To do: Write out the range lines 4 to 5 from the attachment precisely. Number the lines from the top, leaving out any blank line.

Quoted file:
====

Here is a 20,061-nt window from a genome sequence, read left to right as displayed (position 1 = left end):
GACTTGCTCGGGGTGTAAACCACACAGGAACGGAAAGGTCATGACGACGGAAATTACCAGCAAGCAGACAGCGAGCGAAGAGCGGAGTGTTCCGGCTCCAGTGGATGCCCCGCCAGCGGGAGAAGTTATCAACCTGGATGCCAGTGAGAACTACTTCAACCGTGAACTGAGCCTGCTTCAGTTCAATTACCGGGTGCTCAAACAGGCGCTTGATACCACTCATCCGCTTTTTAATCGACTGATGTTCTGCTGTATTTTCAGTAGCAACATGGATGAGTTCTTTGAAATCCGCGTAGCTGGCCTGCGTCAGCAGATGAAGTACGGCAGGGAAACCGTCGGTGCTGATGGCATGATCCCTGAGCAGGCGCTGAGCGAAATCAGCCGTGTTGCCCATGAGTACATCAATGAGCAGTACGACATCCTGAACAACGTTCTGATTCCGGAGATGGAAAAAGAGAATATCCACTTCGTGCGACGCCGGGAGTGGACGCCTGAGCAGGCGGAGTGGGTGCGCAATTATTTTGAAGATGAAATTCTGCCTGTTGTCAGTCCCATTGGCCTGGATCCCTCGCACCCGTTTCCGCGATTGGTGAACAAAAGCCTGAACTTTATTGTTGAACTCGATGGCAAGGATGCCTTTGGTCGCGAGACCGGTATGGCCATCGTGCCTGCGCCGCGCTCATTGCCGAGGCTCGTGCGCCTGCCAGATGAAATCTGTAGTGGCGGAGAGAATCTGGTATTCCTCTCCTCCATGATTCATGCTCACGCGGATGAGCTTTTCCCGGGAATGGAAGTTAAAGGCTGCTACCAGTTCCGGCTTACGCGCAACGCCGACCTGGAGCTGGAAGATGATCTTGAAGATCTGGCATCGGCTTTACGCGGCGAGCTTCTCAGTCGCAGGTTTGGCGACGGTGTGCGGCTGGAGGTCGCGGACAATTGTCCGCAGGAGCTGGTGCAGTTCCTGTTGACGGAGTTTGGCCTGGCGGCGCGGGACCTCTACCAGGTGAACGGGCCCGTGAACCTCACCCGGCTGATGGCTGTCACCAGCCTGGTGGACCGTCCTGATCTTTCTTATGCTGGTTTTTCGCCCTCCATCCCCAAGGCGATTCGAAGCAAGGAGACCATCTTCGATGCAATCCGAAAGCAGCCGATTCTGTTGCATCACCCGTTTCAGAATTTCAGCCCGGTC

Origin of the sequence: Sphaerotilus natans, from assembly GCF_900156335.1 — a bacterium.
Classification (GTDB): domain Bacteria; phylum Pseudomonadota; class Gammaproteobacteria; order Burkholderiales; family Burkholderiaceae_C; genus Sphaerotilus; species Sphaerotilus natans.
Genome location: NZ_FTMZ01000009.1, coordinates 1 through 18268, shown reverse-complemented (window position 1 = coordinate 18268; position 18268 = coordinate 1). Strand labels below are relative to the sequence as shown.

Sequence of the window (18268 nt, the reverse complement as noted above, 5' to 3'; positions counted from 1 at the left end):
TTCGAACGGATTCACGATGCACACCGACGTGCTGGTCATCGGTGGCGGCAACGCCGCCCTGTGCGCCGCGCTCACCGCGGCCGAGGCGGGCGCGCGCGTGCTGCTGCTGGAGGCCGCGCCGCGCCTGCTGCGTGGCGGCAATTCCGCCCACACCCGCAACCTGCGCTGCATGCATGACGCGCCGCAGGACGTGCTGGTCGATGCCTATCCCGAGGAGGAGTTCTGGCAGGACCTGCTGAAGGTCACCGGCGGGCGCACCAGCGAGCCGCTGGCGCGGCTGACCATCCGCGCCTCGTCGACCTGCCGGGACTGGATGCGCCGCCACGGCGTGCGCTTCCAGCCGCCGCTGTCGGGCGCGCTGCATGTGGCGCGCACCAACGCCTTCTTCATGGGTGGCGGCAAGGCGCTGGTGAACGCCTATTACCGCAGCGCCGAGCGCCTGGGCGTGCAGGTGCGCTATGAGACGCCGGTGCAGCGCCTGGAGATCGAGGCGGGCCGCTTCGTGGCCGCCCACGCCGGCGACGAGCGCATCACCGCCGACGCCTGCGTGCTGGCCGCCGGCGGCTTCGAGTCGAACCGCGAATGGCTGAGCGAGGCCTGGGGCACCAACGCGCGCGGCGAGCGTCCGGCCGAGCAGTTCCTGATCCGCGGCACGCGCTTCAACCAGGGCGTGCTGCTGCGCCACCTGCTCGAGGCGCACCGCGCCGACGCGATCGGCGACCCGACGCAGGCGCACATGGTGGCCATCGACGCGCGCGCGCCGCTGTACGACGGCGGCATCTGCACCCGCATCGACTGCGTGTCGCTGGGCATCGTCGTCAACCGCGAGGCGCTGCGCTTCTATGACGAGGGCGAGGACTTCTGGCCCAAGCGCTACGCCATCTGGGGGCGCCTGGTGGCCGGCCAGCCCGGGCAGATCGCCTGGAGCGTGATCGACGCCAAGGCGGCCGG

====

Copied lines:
Classification (GTDB): domain Bacteria; phylum Pseudomonadota; class Gammaproteobacteria; order Burkholderiales; family Burkholderiaceae_C; genus Sphaerotilus; species Sphaerotilus natans.
Genome location: NZ_FTMZ01000009.1, coordinates 1 through 18268, shown reverse-complemented (window position 1 = coordinate 18268; position 18268 = coordinate 1). Strand labels below are relative to the sequence as shown.